CHAPTER 26Mergers, Bankruptcies, and Terminations

26.1 Mergers and Other Combinations

Strategic alliances, collaborations, networks, duplication of effort, modernization of facilities and methods, constituency changes, human disagreements, and countless other factors might indicate the need for a nonprofit organization to combine with another organization. Achieving economies of scale in the operations, eliminating duplicated services, integrating service delivery, acquiring needed skills and assets, and strengthening administrative capability are just a few of the reasons why one or more organizations might combine themselves through a merger or other type of organizational combination. In some instances, forming a partnership, engaging a professional management company, or undertaking some other type of collaboration with a for‐profit or nonprofit organization can accomplish the needed improvement without a change in the structure of the organization itself. Some of the tax issues to consider in such a situation are discussed in Chapter 22.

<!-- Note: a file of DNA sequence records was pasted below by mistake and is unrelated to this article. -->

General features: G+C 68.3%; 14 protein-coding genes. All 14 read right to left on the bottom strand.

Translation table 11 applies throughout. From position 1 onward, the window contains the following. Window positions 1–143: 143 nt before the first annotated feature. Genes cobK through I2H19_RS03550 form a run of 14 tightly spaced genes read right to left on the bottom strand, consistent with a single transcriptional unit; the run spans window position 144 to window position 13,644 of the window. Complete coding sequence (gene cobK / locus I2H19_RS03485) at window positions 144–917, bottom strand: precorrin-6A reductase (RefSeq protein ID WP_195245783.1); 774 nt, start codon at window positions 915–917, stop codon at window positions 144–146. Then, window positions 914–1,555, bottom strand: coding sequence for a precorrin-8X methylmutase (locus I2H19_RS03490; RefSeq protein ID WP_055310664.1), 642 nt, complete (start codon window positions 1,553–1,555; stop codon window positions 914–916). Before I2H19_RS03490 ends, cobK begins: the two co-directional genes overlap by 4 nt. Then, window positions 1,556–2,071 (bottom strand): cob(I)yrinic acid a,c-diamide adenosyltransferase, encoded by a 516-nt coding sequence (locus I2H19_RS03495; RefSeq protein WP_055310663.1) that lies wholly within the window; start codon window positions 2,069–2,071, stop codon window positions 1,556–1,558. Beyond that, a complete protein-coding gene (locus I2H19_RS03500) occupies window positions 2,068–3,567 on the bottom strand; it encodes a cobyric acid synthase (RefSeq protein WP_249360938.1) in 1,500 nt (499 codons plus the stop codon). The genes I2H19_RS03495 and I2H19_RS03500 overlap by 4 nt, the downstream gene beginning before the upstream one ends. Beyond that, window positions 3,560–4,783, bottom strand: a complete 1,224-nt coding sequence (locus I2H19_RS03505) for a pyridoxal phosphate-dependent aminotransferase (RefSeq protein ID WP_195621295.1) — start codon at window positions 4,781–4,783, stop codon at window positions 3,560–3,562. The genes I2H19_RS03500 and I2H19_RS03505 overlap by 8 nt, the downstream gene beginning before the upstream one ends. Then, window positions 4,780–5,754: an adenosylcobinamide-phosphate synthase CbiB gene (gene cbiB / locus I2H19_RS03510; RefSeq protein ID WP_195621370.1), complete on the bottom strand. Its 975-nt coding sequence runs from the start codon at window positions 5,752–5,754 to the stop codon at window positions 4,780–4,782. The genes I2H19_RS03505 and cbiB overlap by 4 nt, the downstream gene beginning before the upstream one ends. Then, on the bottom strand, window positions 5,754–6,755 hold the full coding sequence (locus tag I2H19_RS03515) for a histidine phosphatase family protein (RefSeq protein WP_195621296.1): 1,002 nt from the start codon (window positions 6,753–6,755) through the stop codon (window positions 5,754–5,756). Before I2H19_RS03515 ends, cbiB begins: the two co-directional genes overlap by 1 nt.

Once it is decided that an alliance or some other form of cooperating operation is not ...

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